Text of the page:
Warm-edge glazing spacers
Glass units are sealed around the perimeter by spacers that maintain the distance between the panes of glass and help seal in any gas fills being used. Aluminium has been the most common material for glazing spacers, but it is very thermally conductive. Warm-edge spacers using rubber, foam, silicone, thermally broken steel, and other materials have become common in high-performance windows, and drastically reduce heat loss or gain at the edges of glass units. Warm-edge spacers with integrated desiccant beads also reduce the risk of fogging within the unit.
Fixed windows that don’t open are less expensive and, due to simpler construction, more durable than operable units. They are also more airtight, offering an important energy benefit. While operable windows provide ventilation and a better connection to the outdoors, it’s worth considering for each window location whether it should be fixed or operable. Operable units use weather-stripping to ensure airtightness. As a general rule, hinged casement or awning windows that open out use a compression-type, synthetic weather-stripping gasket that offers a tighter, more durable seal than a seal used on a sliding-sash window. However, there are significant differences among manufacturers and products, so it always makes sense to examine product labels carefully.
Glazing dimensions and lights
Because high-performance glazing’s generally lose more heat at the edges, the larger the glazing-area-to-perimeter ratio the better the overall window energy performance. Divided lights, in which the sash is divided into multiple individual panes separated by muntins, offer a more traditional look, but they result in reduced glazing area and thus lower overall (unit) insulation value. (These windows also tend to cost more due to a more complicated assembly.)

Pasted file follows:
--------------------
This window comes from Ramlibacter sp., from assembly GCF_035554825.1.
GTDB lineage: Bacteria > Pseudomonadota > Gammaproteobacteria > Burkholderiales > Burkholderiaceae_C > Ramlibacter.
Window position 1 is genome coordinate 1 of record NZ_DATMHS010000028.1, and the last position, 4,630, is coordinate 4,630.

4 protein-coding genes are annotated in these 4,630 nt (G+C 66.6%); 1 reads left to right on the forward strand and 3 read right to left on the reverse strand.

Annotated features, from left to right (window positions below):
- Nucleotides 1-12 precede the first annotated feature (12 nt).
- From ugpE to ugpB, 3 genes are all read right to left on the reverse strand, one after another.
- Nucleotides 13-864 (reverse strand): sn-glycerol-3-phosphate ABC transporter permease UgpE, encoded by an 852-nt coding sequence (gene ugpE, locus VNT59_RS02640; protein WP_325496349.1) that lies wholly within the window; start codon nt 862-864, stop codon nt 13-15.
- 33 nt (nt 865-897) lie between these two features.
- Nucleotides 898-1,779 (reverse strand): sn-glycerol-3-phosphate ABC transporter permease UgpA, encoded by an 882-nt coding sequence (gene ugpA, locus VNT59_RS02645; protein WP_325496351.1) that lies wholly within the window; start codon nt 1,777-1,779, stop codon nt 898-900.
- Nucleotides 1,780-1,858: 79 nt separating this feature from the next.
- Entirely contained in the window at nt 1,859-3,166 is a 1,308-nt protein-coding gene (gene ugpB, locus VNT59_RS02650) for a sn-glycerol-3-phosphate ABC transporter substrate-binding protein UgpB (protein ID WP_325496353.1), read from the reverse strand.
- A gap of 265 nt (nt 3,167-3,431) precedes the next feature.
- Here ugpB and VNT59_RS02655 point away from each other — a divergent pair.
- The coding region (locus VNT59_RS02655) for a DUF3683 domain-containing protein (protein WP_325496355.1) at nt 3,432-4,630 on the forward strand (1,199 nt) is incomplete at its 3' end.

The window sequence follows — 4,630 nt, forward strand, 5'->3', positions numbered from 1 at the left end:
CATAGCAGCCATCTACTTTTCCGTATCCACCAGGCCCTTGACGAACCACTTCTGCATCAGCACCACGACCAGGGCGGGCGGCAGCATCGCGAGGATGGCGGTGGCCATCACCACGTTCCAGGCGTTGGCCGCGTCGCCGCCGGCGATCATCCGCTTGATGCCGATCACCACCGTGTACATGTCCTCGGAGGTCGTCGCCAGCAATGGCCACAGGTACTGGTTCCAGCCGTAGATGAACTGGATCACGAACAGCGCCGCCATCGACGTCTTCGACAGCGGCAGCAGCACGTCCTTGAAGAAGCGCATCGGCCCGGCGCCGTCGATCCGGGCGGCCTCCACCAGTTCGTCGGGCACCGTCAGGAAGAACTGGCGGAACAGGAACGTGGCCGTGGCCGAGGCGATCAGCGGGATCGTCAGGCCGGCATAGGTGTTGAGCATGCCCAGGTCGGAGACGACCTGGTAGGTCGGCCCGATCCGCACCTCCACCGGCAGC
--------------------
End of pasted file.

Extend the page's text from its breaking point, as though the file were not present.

But in the end………
There are a lot of window options; making a choice should include environmental and energy considerations, but in the end can come down to subjective factors such as aesthetics or how well the sales rep sells the durability of the showroom model. Whatever you choose shouldn’t be too cheap, said Neil. “People make most of the decisions about a home based on preferences and amenities.” The same homeowner who doesn’t think twice about granite countertops might balk at the cost of a higher-performing window, but Neil said it’s an important investment that offers more “payback” than the countertops ever will.